However this may be misleading. The cameras themselves provide excellent video records of what occurs in a facility, but (unless they are equipped with advanced video analytics) they do not generate alerts. This can leave the security client in the position of the owner of an e-cigarette / vape distributorship who arrived Monday morning to watch 6 hours of high definition video of a thief stealing over $300,000 worth of merchandise.

Adding real time video monitoring to a camera typically adds about $8.00 per month per camera to the TOC. In our example this adds $14,400 to the 3 year TCO bringing it up to $93,000.

Cost Initial Annual lifetime
50 cameras $75,000.00 $0.00 $75,000.00
service $0.00 $600.00 $1,800.00
software $0.00 $600.00 $1,800.00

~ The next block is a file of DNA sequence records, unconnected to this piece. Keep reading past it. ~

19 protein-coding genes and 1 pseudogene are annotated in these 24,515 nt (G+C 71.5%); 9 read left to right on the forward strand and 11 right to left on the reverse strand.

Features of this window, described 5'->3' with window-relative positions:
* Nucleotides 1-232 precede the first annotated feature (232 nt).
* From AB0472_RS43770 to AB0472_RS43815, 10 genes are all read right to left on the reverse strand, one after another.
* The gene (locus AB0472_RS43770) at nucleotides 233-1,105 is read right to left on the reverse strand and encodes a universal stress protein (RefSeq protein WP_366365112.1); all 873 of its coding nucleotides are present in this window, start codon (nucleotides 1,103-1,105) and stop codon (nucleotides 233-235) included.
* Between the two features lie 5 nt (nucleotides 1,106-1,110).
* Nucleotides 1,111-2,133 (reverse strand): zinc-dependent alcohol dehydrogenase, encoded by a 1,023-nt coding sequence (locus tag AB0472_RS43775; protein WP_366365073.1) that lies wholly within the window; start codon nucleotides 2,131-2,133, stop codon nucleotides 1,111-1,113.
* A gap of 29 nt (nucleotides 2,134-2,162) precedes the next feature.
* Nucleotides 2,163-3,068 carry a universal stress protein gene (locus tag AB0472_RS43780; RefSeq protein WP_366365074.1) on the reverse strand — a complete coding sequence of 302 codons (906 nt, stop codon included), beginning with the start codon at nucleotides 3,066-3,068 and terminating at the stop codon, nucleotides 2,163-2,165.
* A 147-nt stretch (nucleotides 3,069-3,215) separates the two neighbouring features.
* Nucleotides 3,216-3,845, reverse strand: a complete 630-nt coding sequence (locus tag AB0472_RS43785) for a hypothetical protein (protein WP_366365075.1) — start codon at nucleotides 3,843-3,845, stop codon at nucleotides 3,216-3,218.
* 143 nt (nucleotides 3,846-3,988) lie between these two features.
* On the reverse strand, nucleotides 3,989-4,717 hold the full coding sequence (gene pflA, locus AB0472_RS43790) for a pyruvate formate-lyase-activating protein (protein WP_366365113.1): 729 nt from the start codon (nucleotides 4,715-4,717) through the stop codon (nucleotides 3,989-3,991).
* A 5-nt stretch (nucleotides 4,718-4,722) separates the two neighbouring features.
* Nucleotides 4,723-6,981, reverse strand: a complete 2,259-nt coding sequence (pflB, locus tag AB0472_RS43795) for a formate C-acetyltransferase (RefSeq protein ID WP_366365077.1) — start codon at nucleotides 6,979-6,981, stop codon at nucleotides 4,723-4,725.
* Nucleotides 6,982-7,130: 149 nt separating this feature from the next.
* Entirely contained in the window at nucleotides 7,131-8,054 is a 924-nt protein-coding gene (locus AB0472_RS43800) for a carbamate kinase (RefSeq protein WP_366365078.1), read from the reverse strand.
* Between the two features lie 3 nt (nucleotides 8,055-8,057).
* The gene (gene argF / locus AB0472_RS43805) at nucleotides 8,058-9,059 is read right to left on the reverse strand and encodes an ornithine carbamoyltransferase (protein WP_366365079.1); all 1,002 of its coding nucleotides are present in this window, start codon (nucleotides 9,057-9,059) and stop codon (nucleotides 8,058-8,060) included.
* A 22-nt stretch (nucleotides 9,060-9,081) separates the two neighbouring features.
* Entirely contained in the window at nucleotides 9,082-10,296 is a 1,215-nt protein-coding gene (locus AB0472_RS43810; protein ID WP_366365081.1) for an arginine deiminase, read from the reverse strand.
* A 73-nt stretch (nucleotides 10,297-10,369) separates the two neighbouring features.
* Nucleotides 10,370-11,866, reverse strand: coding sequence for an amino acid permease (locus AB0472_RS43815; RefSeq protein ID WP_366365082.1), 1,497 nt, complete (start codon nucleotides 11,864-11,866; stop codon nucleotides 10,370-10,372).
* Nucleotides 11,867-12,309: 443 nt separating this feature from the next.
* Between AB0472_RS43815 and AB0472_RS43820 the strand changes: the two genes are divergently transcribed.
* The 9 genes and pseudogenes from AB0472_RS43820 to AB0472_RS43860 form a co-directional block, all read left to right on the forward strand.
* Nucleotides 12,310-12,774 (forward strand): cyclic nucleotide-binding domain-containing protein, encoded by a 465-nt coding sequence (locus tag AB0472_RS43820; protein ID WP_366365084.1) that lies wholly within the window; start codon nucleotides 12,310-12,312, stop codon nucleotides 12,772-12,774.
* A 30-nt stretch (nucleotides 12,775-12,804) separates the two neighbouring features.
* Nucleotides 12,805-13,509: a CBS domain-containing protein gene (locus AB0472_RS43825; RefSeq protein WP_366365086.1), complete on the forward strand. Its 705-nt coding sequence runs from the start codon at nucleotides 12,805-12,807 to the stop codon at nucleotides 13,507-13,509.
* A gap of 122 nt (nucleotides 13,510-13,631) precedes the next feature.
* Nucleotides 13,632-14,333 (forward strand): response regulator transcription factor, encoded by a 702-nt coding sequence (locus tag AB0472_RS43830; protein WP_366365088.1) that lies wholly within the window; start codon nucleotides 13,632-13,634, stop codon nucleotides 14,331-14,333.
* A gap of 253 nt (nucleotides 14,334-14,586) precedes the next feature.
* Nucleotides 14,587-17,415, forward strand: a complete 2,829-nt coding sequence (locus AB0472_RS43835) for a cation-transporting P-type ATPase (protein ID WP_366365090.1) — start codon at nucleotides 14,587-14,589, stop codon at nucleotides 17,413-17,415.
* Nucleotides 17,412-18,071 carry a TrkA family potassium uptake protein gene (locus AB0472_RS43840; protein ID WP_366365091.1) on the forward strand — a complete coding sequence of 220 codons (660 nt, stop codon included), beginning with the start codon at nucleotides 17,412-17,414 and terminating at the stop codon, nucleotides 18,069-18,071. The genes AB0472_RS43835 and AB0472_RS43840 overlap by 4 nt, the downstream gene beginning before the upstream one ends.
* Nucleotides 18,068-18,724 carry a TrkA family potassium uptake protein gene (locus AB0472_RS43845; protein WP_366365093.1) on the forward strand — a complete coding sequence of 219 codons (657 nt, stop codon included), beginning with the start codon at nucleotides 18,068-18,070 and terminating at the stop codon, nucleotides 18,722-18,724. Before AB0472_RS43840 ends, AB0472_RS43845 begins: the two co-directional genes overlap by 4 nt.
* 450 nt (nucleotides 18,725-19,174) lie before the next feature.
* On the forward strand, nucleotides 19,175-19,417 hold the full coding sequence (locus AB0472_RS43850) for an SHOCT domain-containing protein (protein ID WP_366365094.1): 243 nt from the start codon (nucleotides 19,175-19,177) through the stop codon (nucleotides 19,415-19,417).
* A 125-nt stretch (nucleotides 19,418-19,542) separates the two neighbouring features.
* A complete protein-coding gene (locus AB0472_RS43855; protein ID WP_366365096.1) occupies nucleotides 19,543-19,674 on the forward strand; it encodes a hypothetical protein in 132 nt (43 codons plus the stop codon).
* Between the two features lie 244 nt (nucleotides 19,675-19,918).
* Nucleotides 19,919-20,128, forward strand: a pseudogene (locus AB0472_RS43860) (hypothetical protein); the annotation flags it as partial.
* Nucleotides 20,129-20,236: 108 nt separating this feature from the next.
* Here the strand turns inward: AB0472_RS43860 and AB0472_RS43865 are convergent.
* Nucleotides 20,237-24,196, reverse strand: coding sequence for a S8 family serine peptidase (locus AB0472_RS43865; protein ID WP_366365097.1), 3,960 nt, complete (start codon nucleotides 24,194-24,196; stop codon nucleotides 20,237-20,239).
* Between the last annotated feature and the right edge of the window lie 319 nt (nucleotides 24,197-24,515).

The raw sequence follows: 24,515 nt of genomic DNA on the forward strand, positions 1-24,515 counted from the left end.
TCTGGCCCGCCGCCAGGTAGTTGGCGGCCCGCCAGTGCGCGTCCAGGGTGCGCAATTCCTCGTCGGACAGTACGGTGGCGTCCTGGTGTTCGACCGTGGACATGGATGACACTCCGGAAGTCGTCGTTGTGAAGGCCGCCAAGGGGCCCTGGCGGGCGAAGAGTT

Video Monitoring $0.00 $4,800.00 $14,400.00
Total $75,000.00 $6,000.00 $93,000.00

Security Officer

Of course, when we talk about the comparison with a manned security patrol, the idea of Total Cost of Ownership is a little different. Rather than purchasing a security officer, this asset is rented – so we need to compare the cost of the officer over a specific time window. We will use the same three year window that was used to evaluate the TCO of the robots and the fixed camera systems.

We will also need to look at several other aspects of putting a security officer to work, costs like the recruitment and training, the ongoing Workman’s Comp and Medical costs, and the need for ongoing training, licensing, and testing. These all combine into the TCO of the security officer.

Salary